Co-Investigator, “Older Adults in Vulnerable Communities: Health and Quality of Life Over Time”
National Institute on Aging
Co-Investigator on National Institute of Health Older Adults in Vulnerable Communities: Health and Quality of Life Over Time,” R-01, National Institute of Aging Grant (2R01AG026526-03A1) from National Institute on Aging to Karen Fredriksen-Goldsen, P.I., University of Washington School of Social Work. Grant 2013-2018.
First Year Seminar: Close Relationships
Principles of Sociology
Social Research Methods
Qualitative Research Methods
Sociology of Marriage and Families
SOCL 361/SOCL 3160
Concepts and Issues in Aging
SOCL 363/SOCL 3240
Constructions of Sexualities
The Life Course
SOCL 495/SOCL 4900
Topics: Contemporary Sociological Topics, the Life Course, Gender and the Life Course
Kim, Hyun-Jun, Bryan, Amanda, Fredriksen-Goldsen, Karen, Muraco, Anna. 2017. "Social Network Types and Mental Health among Lesbian, Gay, Bisexual, and Transgender Older Adults." The Gerontologist, 57(S1): S15-S29. S84-S94.
Goldsen, Jayn, Bryan, Amanda, Kim, Hyun-Jun, Muraco, Anna, Jen, Sarah, & Fredriksen-Goldsen, Karen. 2017. "Who Says I Do: The Changing Context of Marriage and Health and Quality of Life for LGBT Midlife and Older Adults." The Gerontologist, 57(S1): S50-S62.
Fredriksen-Goldsen, Karen, Bryan, Amanda, Kim, Hyun-Jun, Muraco, Anna. (2017) “The Unfolding of LGBT Lives: Key Events Associated with Health and Well-being in Later Life,” The Gerontologist, 57(S1): S15-S29.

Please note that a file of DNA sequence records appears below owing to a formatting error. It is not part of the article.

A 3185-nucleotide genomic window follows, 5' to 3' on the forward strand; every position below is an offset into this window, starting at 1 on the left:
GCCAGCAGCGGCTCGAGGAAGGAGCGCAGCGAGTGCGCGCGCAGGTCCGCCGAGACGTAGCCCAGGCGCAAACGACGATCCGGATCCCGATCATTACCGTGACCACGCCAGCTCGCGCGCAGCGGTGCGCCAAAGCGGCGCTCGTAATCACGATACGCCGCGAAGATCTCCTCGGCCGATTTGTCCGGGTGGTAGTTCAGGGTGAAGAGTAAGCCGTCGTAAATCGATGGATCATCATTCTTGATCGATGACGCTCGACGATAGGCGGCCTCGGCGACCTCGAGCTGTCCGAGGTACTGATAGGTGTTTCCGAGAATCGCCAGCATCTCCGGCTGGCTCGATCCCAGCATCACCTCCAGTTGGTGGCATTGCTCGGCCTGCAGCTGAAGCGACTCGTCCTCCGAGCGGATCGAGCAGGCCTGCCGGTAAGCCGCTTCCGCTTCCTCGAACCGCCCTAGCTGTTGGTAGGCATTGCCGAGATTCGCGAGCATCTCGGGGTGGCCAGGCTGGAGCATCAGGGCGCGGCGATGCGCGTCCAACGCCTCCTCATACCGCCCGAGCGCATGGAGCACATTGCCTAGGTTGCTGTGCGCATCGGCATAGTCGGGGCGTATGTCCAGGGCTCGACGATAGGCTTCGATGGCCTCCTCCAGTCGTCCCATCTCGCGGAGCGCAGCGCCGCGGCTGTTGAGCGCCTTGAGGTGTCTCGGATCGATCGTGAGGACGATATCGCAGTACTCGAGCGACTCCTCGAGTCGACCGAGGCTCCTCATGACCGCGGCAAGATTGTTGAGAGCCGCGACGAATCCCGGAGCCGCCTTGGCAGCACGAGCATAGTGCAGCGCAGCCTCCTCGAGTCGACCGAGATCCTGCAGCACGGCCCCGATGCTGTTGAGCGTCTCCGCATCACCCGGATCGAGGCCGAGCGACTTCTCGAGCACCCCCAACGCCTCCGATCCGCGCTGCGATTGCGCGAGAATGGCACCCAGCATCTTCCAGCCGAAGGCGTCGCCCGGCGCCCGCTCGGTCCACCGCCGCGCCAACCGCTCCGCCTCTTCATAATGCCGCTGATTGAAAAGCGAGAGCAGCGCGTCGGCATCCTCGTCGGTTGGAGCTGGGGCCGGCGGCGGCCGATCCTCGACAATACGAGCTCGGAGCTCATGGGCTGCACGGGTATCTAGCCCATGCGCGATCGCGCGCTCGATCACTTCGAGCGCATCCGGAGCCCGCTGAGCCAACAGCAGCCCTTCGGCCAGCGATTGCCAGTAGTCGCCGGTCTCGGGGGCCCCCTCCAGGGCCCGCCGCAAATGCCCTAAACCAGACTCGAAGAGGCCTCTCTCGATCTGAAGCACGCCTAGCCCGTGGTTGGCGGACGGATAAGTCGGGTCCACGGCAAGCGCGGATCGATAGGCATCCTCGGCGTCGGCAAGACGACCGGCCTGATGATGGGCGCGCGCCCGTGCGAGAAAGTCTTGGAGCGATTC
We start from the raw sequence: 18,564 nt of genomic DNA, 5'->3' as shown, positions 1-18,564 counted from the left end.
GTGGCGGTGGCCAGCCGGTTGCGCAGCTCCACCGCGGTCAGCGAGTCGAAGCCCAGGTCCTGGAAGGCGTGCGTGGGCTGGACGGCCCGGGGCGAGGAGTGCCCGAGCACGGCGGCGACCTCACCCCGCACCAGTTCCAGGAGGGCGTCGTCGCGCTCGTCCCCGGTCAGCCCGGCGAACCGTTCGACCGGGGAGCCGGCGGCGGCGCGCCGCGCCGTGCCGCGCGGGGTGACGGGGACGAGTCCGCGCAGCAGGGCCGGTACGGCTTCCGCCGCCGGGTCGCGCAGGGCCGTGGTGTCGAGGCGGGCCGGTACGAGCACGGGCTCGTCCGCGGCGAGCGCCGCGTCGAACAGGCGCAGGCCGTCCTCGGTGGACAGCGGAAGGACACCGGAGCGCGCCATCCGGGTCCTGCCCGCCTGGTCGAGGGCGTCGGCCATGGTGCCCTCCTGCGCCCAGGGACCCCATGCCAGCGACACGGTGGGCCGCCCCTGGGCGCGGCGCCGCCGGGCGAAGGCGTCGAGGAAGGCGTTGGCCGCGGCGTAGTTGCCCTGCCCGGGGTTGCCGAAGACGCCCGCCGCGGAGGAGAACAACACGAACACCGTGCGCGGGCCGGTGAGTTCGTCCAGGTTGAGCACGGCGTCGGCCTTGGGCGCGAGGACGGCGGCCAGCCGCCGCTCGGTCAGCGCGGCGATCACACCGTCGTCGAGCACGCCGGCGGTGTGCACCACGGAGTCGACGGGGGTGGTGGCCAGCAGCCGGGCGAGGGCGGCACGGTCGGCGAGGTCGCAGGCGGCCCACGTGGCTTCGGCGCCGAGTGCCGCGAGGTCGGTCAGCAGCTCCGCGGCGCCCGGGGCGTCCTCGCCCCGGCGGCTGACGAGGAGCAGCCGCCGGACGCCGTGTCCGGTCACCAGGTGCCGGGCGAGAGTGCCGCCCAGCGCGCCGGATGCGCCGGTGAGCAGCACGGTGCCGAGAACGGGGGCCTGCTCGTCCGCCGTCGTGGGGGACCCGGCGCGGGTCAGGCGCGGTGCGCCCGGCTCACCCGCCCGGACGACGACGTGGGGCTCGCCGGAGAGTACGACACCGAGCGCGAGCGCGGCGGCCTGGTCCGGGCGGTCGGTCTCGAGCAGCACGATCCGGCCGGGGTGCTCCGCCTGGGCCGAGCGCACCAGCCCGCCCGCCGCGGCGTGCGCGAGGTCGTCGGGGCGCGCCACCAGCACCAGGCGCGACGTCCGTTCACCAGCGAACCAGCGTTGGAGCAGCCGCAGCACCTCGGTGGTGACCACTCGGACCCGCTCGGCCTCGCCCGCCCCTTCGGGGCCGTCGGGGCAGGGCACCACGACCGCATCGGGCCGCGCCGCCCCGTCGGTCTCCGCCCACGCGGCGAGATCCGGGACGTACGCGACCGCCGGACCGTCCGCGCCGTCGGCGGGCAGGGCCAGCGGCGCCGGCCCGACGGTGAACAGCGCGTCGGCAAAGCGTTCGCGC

Muraco, Anna & Fredriksen-Goldsen, Karen. 2016. “Turning Points in the Lives of Lesbian and Gay Adults Age 50 and Older.” Advances in Life Course Research, 30: 124-132.
Fredriksen-Goldsen, Karen; Jen, Sarah; Muraco, Anna.
LGBTQ* (lesbian, gay, bisexual, trans, and queer) older adults are demographically diverse and growing populations. In an earlier 25-year review of the literature on sexual orientation and aging, we identified four waves of research that addressed dispelling negative stereotypes, psychosocial adjustment to aging, identity development, and social and community-based support in the lives of LGBTQ older adults.
The current review was designed to develop an evidence base for the field of LGBTQ aging as well as to assess the strengths and limitations of the existing research and to articulate a blueprint for future research.
Using a life course framework, we applied a systematic narrative analysis of research on LGBTQ aging. The review included 66 empirical peer-reviewed journal articles (2009-2016) focusing on LGBTQ adults aged 50 years and older, as well as age-based comparisons (50 years and older with those younger).